Two leading US physicians say doctors now need to screen and treat patients for exposure to air pollution
With numerous studies documenting air pollution's link to heart-related illness and death, two leading American physicians are calling on their peers to begin screening patients for exposure to indoor and outdoor air pollution and recommending interventions in order to limit exposure and improve cardiovascular health, the researchers write in the New England Journal of Medicine.
In addition, governments have a primary responsibility, as stewards of public health, to adopt technologies and regulations that reduce air pollution—measures that will also contribute to efforts to combat climate change, write Philip J. Landrigan, MD, director of the Global Public Health and the Common Good Program at Boston College, and Sanjay Rajagopalan, MD, chief of cardiovascular medicine at UH Harrington Heart & Vascular Institute, the Herman K. Hellerstein, MD, Chair in Cardiovascular Research, and director of the Case Cardiovascular Research Institute at the Case Western Reserve School of Medicine.
Cardiovascular diseases are the world's leading cause of death and disability, responsible for 18.6 million deaths worldwide in 2019, including 957,000 deaths in the United States. That same year, an estimated 5.5 million cardiovascular deaths were linked to air pollution—including 200,000 deaths in the United States, though the authors note that number could be up to ten times higher, based on a number of studies.
The grim statistics illustrate that it is now necessary for physicians, who have long addressed heart health from standpoints of nutrition, diet, smoking and exercise, to play a greater role helping patients recognize their risk factors for exposure to pollutants and recommending evidence-based strategies in response, the co-authors argue.
"The first step in preventing pollution-related cardiovascular disease is to overcome neglect of pollution in disease prevention programs, medical education, and clinical practice and acknowledge that pollution is a major, potentially preventable risk factor for cardiovascular disease," Landrigan and Rajagopalan write in the journal.
In addition to obtaining patient histories of pollution exposure, doctors can provide guidance on pollution avoidance. They might recommend minimizing exercise on "bad air" days, avoiding exposure on the job, and avoiding the use of pollution-emitting devices—from fireplaces to incense sticks. Preventative recommendations could include the use of facemasks, in-home air cleaners, and air conditioning.
"What has been missing from this whole conversation about cardiovascular disease is the impact of environmental factors outside of an individual's control," said Landrigan, a pediatrician and epidemiologist whose pioneering work led to the removal of lead from gasoline. "It is time to bring these issues into the conversation."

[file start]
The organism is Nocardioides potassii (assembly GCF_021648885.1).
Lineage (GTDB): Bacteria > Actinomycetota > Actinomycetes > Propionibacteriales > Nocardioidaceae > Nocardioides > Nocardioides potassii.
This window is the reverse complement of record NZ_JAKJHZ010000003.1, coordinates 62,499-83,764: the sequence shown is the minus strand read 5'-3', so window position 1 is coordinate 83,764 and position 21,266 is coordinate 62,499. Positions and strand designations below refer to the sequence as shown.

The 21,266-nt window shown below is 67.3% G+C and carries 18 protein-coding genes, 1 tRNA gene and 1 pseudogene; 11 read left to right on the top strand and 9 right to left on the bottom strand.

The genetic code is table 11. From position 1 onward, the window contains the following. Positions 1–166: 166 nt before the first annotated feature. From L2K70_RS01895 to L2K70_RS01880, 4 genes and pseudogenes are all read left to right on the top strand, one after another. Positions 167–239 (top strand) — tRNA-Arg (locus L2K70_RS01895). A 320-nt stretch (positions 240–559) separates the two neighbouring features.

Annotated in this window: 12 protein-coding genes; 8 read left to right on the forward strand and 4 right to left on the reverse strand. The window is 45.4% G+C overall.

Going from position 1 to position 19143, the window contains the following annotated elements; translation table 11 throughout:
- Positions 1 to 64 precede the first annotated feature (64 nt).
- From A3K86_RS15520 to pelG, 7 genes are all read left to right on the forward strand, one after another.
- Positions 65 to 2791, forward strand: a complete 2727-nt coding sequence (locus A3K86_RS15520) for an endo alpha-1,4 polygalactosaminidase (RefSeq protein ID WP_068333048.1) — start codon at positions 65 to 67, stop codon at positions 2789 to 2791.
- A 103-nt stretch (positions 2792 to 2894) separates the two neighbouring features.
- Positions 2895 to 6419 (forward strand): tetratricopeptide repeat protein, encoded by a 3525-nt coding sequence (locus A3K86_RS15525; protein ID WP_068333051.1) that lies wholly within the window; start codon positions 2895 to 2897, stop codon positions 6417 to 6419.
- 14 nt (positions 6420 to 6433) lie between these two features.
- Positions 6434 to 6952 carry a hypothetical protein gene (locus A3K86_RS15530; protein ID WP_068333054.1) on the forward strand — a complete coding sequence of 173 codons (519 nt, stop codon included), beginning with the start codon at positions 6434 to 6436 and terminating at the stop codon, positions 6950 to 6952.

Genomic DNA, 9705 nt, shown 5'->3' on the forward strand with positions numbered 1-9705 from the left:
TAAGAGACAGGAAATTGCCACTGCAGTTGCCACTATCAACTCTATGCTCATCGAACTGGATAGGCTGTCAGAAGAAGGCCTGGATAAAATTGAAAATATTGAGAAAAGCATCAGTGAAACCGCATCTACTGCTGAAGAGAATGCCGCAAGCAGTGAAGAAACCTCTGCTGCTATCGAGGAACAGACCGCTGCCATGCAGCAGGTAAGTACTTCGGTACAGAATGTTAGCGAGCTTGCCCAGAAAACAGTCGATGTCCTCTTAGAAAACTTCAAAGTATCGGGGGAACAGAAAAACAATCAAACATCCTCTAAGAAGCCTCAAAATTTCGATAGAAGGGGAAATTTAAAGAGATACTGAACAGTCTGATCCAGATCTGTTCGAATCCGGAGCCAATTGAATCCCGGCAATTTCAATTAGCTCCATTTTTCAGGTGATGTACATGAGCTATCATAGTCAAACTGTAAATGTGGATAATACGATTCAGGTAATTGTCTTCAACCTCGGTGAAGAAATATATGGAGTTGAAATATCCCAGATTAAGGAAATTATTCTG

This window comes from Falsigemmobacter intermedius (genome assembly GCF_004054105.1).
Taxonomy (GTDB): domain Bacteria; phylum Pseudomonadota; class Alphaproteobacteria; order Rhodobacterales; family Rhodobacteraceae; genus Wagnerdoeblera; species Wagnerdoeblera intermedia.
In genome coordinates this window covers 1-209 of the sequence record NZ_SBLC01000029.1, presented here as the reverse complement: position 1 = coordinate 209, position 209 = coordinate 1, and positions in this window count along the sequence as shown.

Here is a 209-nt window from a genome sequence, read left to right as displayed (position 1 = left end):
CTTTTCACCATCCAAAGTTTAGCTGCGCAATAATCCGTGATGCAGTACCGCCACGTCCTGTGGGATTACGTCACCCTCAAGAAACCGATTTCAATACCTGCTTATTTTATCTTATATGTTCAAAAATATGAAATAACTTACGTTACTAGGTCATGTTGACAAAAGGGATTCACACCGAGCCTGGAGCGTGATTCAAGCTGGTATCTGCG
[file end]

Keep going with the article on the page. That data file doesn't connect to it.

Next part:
Landrigan, director of Boston College's Global Observatory on Pollution and Health, added "The scientific knowledge is not brand new. It has been recognized for at least a decade that air pollution and lead are important causes for heart disease and stroke. However, that scientific knowledge hasn't yet translated to clinical practice in office, hospital at bedside. We think it is time for that to change. We are hoping this will change the practice of individual doctors and NPs, and that it will change the advice that prominent professional organizations give to their members and the public."
In addition to the call to action for their fellow physicians, Landrigan and Rajagopalan want to bring the issue of pollution to the attention of the world's leading medical, health, and physician associations to enlist their members in the effort to control pollution. The American Heart Association has already issued guidance on steps individuals can take to protect themselves from air pollution, they note.
But the global scale of the problem is so great that physicians and health care providers cannot be expected to resolve it on their own, the physicians say. Governments, currently grappling with the global response to climate change at the COP26 meetings in Glasgow, Scotland, can use those same efforts to improve cardiovascular health.
"An enduring reduction in pollution-related cardiovascular disease will require more than changing individual behaviors," they write in the journal. "It will necessitate widescale control of pollution at its sources. The most effective strategy for achieving this goal is a rapid, government-supported transition from all fossil fuels—coal, gas, and oil—to clean, renewable energy. Household air pollution in low-income countries is most effectively controlled by providing poor families with affordable access to cleaner fuels."
It will take government action to lead the way, they argue: "Lasting prevention of pollution-related cardiovascular disease can be achieved only through government-supported interventions on a societal scale that control pollution at its source and encourage a rapid transition to clean energy."